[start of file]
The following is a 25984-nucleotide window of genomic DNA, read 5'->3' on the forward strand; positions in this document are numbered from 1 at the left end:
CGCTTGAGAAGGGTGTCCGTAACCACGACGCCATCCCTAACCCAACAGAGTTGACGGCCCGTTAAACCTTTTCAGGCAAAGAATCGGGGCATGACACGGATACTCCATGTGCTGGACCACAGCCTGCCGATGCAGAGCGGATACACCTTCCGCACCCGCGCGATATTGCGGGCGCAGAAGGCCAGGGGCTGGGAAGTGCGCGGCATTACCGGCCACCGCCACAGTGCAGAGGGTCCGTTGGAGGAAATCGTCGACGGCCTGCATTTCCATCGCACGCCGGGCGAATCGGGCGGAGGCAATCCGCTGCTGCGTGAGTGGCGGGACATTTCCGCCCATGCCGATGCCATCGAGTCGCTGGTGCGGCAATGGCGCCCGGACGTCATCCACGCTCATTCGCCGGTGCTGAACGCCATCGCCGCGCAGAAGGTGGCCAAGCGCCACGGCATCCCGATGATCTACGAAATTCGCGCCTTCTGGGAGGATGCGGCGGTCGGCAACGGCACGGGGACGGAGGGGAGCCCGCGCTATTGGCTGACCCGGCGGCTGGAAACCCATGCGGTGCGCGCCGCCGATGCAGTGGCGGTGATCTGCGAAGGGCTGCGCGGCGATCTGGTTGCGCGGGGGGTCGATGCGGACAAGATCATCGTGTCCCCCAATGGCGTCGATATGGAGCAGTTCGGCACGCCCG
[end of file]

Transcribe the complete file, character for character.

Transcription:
The following is a 25984-nucleotide window of genomic DNA, read 5'->3' on the forward strand; positions in this document are numbered from 1 at the left end:
CGCTTGAGAAGGGTGTCCGTAACCACGACGCCATCCCTAACCCAACAGAGTTGACGGCCCGTTAAACCTTTTCAGGCAAAGAATCGGGGCATGACACGGATACTCCATGTGCTGGACCACAGCCTGCCGATGCAGAGCGGATACACCTTCCGCACCCGCGCGATATTGCGGGCGCAGAAGGCCAGGGGCTGGGAAGTGCGCGGCATTACCGGCCACCGCCACAGTGCAGAGGGTCCGTTGGAGGAAATCGTCGACGGCCTGCATTTCCATCGCACGCCGGGCGAATCGGGCGGAGGCAATCCGCTGCTGCGTGAGTGGCGGGACATTTCCGCCCATGCCGATGCCATCGAGTCGCTGGTGCGGCAATGGCGCCCGGACGTCATCCACGCTCATTCGCCGGTGCTGAACGCCATCGCCGCGCAGAAGGTGGCCAAGCGCCACGGCATCCCGATGATCTACGAAATTCGCGCCTTCTGGGAGGATGCGGCGGTCGGCAACGGCACGGGGACGGAGGGGAGCCCGCGCTATTGGCTGACCCGGCGGCTGGAAACCCATGCGGTGCGCGCCGCCGATGCAGTGGCGGTGATCTGCGAAGGGCTGCGCGGCGATCTGGTTGCGCGGGGGGTCGATGCGGACAAGATCATCGTGTCCCCCAATGGCGTCGATATGGAGCAGTTCGGCACGCCCG